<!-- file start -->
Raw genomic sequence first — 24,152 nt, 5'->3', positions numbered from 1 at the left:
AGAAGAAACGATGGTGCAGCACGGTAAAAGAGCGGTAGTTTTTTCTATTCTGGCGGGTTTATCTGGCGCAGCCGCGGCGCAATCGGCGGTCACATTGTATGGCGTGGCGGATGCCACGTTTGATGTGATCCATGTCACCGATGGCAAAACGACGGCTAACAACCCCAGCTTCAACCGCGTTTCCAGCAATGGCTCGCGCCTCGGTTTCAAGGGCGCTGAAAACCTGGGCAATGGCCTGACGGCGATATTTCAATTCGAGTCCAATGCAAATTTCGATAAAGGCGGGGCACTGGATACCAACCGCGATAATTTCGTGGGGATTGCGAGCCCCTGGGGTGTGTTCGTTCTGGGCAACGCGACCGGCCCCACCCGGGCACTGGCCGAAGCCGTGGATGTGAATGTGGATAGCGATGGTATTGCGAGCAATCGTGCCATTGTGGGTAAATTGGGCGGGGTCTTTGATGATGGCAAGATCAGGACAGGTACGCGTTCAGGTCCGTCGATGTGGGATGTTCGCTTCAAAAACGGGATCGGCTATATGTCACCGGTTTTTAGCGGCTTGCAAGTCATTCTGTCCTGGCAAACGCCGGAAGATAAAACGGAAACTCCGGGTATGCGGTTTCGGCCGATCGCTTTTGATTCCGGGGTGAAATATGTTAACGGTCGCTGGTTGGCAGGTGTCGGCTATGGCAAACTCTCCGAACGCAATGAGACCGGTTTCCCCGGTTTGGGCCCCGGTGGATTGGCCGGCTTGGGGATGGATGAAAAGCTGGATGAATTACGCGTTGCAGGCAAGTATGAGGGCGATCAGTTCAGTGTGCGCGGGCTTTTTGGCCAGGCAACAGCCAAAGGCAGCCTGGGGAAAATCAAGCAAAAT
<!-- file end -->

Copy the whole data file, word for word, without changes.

Raw genomic sequence first — 24,152 nt, 5'->3', positions numbered from 1 at the left:
AGAAGAAACGATGGTGCAGCACGGTAAAAGAGCGGTAGTTTTTTCTATTCTGGCGGGTTTATCTGGCGCAGCCGCGGCGCAATCGGCGGTCACATTGTATGGCGTGGCGGATGCCACGTTTGATGTGATCCATGTCACCGATGGCAAAACGACGGCTAACAACCCCAGCTTCAACCGCGTTTCCAGCAATGGCTCGCGCCTCGGTTTCAAGGGCGCTGAAAACCTGGGCAATGGCCTGACGGCGATATTTCAATTCGAGTCCAATGCAAATTTCGATAAAGGCGGGGCACTGGATACCAACCGCGATAATTTCGTGGGGATTGCGAGCCCCTGGGGTGTGTTCGTTCTGGGCAACGCGACCGGCCCCACCCGGGCACTGGCCGAAGCCGTGGATGTGAATGTGGATAGCGATGGTATTGCGAGCAATCGTGCCATTGTGGGTAAATTGGGCGGGGTCTTTGATGATGGCAAGATCAGGACAGGTACGCGTTCAGGTCCGTCGATGTGGGATGTTCGCTTCAAAAACGGGATCGGCTATATGTCACCGGTTTTTAGCGGCTTGCAAGTCATTCTGTCCTGGCAAACGCCGGAAGATAAAACGGAAACTCCGGGTATGCGGTTTCGGCCGATCGCTTTTGATTCCGGGGTGAAATATGTTAACGGTCGCTGGTTGGCAGGTGTCGGCTATGGCAAACTCTCCGAACGCAATGAGACCGGTTTCCCCGGTTTGGGCCCCGGTGGATTGGCCGGCTTGGGGATGGATGAAAAGCTGGATGAATTACGCGTTGCAGGCAAGTATGAGGGCGATCAGTTCAGTGTGCGCGGGCTTTTTGGCCAGGCAACAGCCAAAGGCAGCCTGGGGAAAATCAAGCAAAAT